Charleston, SC, USA – August 24, 2022: Barbara, a 304-meter container ship owned by Mediterranean Shipping Company and flagged to Panama, sails into Charleston Harbor.
A collective of firms including MSC and Shell have launched a new strategy to reduce methane emissions from vessels.
According to a report from Reuters, initiative supporters include ship certifier Lloyds Register.
In a statement, the supporters noted there were no globally recognized methods for measuring methane slip – unburned fuel that is not fully combusted in a vessel’s engines – and reaffirmed the importance of clarity in methane emissions measurements.
The Reuters report notes that shipping firms are increasingly trialling low or zero-emission fuels including biofuel, Liquefied Natural Gas (LNG), and methanol.
READ: Maersk signs green bio-methanol partnership with Debo
However, LNG-powered vessels, for example, can leak unburned methane into the atmosphere when a ship is running – a much more potent greenhouse gas (GHG) than CO2.
Members will pilot new technologies to gauge and drive down methane slip from LNG-powered vessels. The statement added that once the solutions have been validated, the collective will look to implement them in industry from 2023 onwards.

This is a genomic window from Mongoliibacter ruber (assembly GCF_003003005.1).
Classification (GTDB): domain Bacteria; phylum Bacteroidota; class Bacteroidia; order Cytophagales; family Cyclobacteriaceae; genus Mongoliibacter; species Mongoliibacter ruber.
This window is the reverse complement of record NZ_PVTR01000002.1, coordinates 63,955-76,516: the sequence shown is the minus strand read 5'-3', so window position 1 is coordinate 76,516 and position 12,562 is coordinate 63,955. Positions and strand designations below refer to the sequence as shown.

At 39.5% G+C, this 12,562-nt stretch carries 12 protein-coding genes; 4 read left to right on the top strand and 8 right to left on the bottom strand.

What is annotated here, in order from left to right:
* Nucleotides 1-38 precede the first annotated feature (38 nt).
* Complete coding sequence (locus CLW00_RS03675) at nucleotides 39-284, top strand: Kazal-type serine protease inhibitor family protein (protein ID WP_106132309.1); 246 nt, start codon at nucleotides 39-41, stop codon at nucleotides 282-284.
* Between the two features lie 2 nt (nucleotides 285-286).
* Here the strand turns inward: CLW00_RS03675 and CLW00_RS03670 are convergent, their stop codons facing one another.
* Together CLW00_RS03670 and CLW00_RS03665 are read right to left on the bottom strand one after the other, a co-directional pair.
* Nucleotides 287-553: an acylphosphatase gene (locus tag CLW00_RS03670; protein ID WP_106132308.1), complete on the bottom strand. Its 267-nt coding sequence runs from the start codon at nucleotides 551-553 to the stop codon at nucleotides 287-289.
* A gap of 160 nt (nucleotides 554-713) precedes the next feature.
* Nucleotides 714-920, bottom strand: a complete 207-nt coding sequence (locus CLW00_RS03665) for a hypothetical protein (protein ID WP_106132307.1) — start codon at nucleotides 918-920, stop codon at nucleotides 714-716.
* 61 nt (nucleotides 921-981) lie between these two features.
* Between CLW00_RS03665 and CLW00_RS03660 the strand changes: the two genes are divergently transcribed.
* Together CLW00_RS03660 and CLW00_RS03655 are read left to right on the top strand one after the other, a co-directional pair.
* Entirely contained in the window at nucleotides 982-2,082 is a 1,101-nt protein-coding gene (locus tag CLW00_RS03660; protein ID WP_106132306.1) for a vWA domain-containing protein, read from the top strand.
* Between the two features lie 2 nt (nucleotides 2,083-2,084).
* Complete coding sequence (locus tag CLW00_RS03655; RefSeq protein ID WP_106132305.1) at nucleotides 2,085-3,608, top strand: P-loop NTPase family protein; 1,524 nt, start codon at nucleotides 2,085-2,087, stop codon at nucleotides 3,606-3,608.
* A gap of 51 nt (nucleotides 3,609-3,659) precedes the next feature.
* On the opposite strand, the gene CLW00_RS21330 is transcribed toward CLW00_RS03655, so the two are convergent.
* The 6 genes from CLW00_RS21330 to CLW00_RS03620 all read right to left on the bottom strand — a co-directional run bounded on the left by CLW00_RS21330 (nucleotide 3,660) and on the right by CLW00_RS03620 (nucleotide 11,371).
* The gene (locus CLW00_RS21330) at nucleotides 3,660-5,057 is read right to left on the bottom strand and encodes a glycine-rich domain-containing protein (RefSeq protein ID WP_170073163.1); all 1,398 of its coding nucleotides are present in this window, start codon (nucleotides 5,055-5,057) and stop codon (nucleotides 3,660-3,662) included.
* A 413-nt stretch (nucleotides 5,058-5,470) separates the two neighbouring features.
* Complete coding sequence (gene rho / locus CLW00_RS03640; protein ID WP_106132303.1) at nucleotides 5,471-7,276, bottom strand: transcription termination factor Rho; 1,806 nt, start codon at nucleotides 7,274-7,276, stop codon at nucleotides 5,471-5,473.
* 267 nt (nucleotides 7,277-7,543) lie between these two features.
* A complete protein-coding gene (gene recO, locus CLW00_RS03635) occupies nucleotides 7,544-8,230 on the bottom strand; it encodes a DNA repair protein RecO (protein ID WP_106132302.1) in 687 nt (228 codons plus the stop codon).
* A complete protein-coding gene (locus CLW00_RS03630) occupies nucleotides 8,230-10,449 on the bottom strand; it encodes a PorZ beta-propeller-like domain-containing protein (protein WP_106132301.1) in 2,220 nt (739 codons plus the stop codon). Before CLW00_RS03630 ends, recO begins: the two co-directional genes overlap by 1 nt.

Earlier this month the CMA CGM Group announced a new Special Fund for Energies to accelerate its energy transition and achieve net-zero carbon by 2050.
Shipping group Maran Gas Maritime, among the seven partners involved, said it had “long been convinced of the advantages of LNG as a clean burning fuel”.
“However, in light of the strong warming potential of methane releases to the atmosphere, keeping tight control over methane emissions is critical to ensure that LNG’s overall GHG footprint delivers as much GHG reduction as possible,” Andreas Spertos, EVP-Technical Director with Maran Gas Maritime said.
Earlier this month ZIM shipping signed a 10-year LNG agreement with Shell.
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